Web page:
Many people learned how to hypnotize in English, and want to learn how to hypnotize people in a second language. I’m often asked how to hypnotize people in Japanese. The simple answer is that it’s the same as in English. The basic empathetic pacing and leading frame of mind that one uses in English also works in Japanese on all willing subjects, because people are largely the same across cultures. Milton Erickson used to hypnotize people without saying a word by miming suggestions to relax and go into trance. As far as spoken word patterns go, below are some techniques and turns of phrase that I’ve found to work well. I’ve refined them at a number of parties, dinners, public speeches, and clinical settings, and I continue to refine them. Your comments are appreciated.

Using 「リラックス」 as compared to  「催眠状態」 or 「トランス」

When demonstrating hypnosis at a party, I find that people who are resistant to words like 「催眠状態」 or 「トランス」 are not resistant to the word 「リラックス」. So, I use the phrase 「リラックスしていけます」 instead of 「催眠状態に入っていけます」. Conversely, clients who come to me expressly for hypnotherapy tend to want to feel they are going into a unique hypnotic state, so in these situations I use.

Use ambiguity to your advantage.

Japanese, compared to English, has a lot of ambiguity in sentences. When processing ambiguity, the subconscious mind actually processes all possible meanings.

For example, there’s a pattern I use often in English: “You will go into hypnosis… each time better than the time before.” In Japanese, I translate this as 「リラックス状態に入っていける。するたびに前よりよくなります。」the 「よくなります」 in this case is ambiguously referring to either the ability to go into trance, or the subjects state of being upon going into trance, and both meanings will be processed by the subconcious mind. If you want to learn more about these sorts of patterns, here’s a good book (in English): Patterns of the Hypnotic Techniques of Milton H. Erickson, M.D. This book excellently explains advanced language patterns, if you’ve had some hypnosis training.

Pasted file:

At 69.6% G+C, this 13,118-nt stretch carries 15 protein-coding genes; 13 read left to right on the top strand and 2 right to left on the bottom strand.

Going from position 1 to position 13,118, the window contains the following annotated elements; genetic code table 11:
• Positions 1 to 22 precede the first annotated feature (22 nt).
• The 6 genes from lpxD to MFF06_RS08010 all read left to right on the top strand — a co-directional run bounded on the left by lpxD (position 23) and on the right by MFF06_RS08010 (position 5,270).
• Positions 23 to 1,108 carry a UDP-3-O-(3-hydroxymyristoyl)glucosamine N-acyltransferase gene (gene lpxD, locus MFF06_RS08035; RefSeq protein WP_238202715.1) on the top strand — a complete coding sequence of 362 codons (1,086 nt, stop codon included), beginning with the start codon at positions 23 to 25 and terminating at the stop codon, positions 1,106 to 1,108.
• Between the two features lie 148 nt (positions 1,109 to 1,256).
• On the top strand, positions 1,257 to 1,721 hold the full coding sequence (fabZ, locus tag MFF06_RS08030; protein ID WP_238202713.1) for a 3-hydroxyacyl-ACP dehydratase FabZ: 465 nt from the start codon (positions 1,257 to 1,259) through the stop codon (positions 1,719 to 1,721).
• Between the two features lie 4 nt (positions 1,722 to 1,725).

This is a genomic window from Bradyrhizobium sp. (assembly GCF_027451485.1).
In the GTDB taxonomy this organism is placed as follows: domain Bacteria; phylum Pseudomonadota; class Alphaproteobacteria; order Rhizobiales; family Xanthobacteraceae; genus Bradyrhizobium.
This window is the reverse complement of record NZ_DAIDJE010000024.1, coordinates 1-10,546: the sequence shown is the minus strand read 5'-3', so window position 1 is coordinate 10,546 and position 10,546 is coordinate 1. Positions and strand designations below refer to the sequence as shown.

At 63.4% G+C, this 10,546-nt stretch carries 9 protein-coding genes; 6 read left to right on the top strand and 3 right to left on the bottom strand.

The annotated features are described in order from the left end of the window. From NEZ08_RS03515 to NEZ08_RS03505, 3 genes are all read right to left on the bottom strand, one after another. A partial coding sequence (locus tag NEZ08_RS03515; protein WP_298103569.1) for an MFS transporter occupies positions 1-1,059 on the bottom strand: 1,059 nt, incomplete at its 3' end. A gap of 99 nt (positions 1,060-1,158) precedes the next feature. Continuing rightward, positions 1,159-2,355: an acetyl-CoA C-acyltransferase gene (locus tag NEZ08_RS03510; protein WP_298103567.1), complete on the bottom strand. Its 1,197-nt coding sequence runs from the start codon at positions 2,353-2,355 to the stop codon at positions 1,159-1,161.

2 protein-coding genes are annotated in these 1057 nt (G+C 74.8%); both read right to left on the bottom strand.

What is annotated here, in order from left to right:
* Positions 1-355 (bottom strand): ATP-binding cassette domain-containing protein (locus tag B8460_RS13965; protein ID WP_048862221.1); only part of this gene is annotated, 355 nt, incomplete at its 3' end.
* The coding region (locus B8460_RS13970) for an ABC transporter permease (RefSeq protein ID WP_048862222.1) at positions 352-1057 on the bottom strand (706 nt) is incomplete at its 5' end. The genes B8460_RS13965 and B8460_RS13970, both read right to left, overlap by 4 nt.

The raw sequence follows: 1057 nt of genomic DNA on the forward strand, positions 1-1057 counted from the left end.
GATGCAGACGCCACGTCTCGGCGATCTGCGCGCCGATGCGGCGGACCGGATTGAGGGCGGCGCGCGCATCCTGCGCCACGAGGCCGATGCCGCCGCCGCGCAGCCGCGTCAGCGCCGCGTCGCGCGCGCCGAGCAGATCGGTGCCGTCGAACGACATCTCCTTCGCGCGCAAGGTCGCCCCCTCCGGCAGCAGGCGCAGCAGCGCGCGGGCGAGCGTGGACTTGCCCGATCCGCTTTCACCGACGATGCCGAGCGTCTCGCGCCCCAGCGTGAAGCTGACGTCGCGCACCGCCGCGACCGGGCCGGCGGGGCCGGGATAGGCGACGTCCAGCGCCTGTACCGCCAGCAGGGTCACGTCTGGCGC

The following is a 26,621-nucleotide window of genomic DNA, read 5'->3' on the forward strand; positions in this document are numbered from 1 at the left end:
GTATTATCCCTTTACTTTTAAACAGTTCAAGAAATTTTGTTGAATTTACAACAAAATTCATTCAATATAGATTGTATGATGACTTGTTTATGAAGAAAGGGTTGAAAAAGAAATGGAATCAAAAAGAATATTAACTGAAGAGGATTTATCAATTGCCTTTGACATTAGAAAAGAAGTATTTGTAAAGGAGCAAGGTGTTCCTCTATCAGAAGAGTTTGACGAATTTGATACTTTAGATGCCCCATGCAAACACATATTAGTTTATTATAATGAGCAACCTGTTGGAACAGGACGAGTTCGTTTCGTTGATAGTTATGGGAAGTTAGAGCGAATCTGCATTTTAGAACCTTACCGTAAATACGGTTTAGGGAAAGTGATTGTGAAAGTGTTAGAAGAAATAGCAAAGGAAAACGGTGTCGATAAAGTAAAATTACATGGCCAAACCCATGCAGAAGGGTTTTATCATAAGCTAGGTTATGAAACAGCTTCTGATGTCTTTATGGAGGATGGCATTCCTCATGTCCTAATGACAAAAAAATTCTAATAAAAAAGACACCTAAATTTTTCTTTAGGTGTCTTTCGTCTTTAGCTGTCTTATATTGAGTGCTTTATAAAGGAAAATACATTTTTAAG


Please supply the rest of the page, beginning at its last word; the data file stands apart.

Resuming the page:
Embed commands using conjunctive verbs.

Neuro-linguistic Programming (NLP), a conversational variant of hypnosis, talks a lot about embedding commands, in which you sprinkle imperatives in your sentences while slightly changing your tone of voice so that the command is processed. This is relatively easy in English, but it took me awhile to find something that worked well in Japanese.

The analog is to use conjunctive verbs like「していく」where the 「して」is both a conjunctive form and an embedded command.

You don’t have to relax right now.


The 「今からリラックスして」forms the embedded command, and the 「いかなくてもいいです」removes the pressure on the subject to comply.

Take advantage of pacing in Japanese.

This is a variation of direct suggestion in English. While in English, I often use permissive suggestions, the sentence structures for these in Japanese are can be cumbersome because of the way Japanese builds verbs. Take this example.

E: Your eyes can become heavy. (permissive)
E: Your eyes are becoming heavy. (pacing)
J: まぶたが重くなれる

I’ve found it simpler to say.

J: 目がおもーくなる。目がおもーくなる。

Stretching out the 「おもく」and saying it twice paces the experience, and makes the adverb/verb shorter. (“omokunaru” instead of “omokunareru”) Interestingly, doing this sort of narrative pacing in English makes the verb longer. (“can become” compared to “are becoming”)

I know Japanese hypnotists who rely completely on pacing in this way to induce trance, but I find mixing in embedded commands and ambiguity can speed up the trance induction.